New Britain: A college town on the move in Central Bucks

MELINDA RIZZO


New Britain’s covered bridge.

New Britain Borough is poised for change, and it’s being driven from the inside out.

While its natural resources and strategic location – between Doylestown Township and Chalfont – could easily render it an afterthought, New Britain Borough has a vibrant vision to re-create itself.

“The community realized if they didn’t chart their own future, someone else would do it,” said Sam Bryant, New Britain Borough manager.

A more walkable community with businesses, restaurants and unique retail shops in a downtown center, known as University Village, were identified as key changes during a series of public meetings and resident and business surveys, Bryant said.

Borough council and volunteers, along with officials from Delaware Valley University, Bryant said, are collaborating on a plan to revitalize the borough with the goal of creating a university village.

As Delaware Valley University lies within New Britain Borough, teaming up with the newly crowned university was a natural fit.

Delaware Valley College became Delaware Valley University in 2015. Under its new auspices, it’s now able to grant advanced graduate degrees and doctorates.

In looking at the roughly 2- square-mile borough’s assets, Bryant said, reinventing New Britain as a college town emerged.

“The borough showed us a concept of the University Village, and we’ve had discussions about it and our philosophy,” said Art Goon, vice president of enrollment management and community relations for Delaware Valley University.

With the addition of more graduate programs and associated faculty to teach them, Goon said a university visioning process was under way. “What does Delaware Valley University want to be and how can the borough support some of that?” Goon asked.

From discussions about what types of shops would appeal to young adults to the possible creation of a business incubator, Goon said, there were many mutually beneficial opportunities to explore.

“The university is one of our most unique assets,” Bryant said.

Delaware Valley University currently has about 1,810 students.

According to the 2010 U.S. Census, New Britain Borough’s resident population is about 3,037.

While New Britain’s past includes picturesque covered bridges and pastoral vistas, parks and an outdoor nature preserve, for decades the former Butler Avenue (Route 202) served as a throughway, bringing in tourists and visitors, commerce and trade.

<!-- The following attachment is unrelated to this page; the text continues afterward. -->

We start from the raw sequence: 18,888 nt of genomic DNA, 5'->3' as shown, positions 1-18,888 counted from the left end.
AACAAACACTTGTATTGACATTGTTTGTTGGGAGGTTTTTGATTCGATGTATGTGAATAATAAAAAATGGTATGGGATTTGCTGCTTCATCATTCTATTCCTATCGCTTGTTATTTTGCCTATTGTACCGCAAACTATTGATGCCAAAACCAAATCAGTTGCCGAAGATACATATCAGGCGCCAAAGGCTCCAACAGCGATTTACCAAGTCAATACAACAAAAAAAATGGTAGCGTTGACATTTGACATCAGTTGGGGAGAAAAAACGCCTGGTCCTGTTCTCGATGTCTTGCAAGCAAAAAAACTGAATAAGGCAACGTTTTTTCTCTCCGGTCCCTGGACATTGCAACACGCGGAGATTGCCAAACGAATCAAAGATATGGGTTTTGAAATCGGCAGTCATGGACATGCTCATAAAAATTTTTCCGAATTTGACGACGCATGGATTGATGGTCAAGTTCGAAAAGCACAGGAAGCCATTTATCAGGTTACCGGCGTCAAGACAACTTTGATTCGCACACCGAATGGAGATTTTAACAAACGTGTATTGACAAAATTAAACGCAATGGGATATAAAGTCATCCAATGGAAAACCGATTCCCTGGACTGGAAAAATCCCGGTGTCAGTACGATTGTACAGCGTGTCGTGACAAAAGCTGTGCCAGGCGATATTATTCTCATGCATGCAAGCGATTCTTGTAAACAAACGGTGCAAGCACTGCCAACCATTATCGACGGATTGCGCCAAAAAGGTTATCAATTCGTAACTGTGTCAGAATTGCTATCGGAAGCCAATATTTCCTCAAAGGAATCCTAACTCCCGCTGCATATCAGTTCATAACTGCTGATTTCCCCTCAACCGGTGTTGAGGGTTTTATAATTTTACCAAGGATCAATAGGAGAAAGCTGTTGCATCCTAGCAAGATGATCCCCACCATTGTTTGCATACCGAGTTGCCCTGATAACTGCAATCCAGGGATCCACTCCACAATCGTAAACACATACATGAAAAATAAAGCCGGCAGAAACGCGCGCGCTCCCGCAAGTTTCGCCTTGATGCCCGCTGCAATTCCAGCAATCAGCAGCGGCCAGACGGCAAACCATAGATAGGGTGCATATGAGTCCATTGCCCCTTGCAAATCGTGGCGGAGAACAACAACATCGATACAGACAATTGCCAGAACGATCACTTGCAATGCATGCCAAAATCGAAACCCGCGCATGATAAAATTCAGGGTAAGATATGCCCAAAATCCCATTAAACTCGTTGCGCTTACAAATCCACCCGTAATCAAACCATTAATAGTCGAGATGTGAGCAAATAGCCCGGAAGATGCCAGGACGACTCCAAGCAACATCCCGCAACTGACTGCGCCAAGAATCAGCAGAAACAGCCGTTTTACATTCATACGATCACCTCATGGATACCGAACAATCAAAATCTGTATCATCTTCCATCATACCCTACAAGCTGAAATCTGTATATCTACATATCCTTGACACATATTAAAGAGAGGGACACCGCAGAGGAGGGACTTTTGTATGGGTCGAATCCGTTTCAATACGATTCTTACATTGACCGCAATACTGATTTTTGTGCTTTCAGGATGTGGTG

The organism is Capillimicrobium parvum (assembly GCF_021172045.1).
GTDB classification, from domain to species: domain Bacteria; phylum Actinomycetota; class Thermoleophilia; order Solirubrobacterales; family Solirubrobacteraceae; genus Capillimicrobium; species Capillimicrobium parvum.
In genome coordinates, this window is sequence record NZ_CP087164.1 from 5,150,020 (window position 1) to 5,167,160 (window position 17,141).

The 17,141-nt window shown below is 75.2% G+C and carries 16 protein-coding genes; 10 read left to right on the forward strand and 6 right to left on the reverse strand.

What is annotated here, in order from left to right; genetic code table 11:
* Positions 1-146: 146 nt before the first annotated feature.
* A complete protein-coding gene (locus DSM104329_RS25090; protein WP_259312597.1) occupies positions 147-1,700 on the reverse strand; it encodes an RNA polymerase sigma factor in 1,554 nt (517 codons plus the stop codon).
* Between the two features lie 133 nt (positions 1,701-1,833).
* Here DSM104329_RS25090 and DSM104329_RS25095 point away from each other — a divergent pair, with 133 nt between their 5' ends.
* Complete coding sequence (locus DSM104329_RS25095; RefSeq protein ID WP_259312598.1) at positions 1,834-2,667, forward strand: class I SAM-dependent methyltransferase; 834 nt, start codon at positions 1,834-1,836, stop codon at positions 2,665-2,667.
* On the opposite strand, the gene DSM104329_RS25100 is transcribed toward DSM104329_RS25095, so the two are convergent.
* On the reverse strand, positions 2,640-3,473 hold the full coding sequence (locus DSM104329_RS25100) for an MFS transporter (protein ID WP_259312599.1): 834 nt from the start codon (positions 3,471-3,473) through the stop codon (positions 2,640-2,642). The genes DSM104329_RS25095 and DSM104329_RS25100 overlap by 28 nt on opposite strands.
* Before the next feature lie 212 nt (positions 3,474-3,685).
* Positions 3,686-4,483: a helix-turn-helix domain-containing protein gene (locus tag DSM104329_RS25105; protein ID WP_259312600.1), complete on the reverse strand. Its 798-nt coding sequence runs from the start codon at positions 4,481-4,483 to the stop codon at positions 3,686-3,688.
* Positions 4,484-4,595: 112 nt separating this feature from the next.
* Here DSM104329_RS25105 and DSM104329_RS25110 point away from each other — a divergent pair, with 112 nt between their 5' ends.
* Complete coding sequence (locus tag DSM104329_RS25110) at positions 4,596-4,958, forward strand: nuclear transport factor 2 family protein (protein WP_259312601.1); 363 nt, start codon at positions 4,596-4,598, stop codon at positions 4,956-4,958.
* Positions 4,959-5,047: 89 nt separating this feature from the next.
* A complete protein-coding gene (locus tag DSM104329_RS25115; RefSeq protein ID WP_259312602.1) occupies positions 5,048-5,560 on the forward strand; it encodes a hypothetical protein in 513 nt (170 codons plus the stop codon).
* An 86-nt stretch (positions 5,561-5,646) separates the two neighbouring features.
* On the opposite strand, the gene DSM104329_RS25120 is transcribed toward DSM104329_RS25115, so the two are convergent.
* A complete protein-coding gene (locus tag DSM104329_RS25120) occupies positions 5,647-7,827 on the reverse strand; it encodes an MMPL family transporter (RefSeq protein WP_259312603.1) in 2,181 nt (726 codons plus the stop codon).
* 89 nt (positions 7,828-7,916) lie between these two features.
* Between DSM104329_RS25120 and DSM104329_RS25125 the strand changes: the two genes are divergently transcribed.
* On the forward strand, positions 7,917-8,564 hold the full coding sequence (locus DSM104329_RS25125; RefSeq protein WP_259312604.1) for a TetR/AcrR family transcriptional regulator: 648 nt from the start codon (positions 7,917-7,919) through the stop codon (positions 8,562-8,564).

But the completion of the 202 Parkway, which diverts traffic around New Britain became a catalyst for borough officials and the community to take a hard look at their future.

“The challenge for us was what we become economically,” Bryant said.

“Butler Avenue would be a local road we are looking at to develop, in particular, toward the interests of young people,” explained Peter LaMontagne, vice president of New Britain Borough Council. Pub restaurants and coffee shops as well as social activities to add to what the university offers, top the list, LaMontagne said.

Adding more sidewalks, and bicycle and pedestrian friendly amenities, is part of the overall community redevelopment plan, Bryant said.

“We are largely built out. It was hard to see where any growth could come,” LaMontagne said.

The borough was once home to a picture framing factory and several grain mills over the years. A proposal is currently underway for the redevelopment of the former framing factory site into housing, Bryant said.

So the community got to work, envisioning what Butler Avenue would look like in 20 years. “We got ahead of it to shape what we want,” LaMontagne said.

New Britain Borough currently has some retail, professional services and a light industrial zone.

While carved from New Britain Township in 1928, the borough has a long history of residents beginning with the native Lenni Lenape Native Americans. The New Britain Baptist Church, established in 1740, continues to serve worshipers today, and New Britain is also home to Pine Valley Covered Bridge and the Wilma Quinlin Nature Preserve.

Generous private and business land donations, along with volunteers to create and maintain the nearly 30-acre tract make the nature preserve a treasured local jewel.

Built in 1842, Pine Valley Covered Bridge is significant because of its age and because it remains in use today, according to Bruce Burkart, a longtime resident and local historian.

Burkart said New Britain Borough’s greatest asset, though, is its residents. “We have a large group of dedicated volunteers,” he said.

From creating programs and maintaining parks and summer youth camp programs, volunteers are active in the borough’s operations and its direction.

“We have an extraordinary amount of volunteers,” LaMontagne said.

LaMontagne pointed out that the building in Covered Bridge Park is operated by the New Britain Civic Association. The money for the building was raised by donors large and small, and the actual construction was completed this year, largely by volunteers.

It is modeled after the old New Britain Train Station designed by Frank Furness about 1890, which burned about 20 years ago.  

The building is used by over 200 kids at the summer camp, run by the borough and the civic association.

“Quite an accomplishment,” LaMontagne said.



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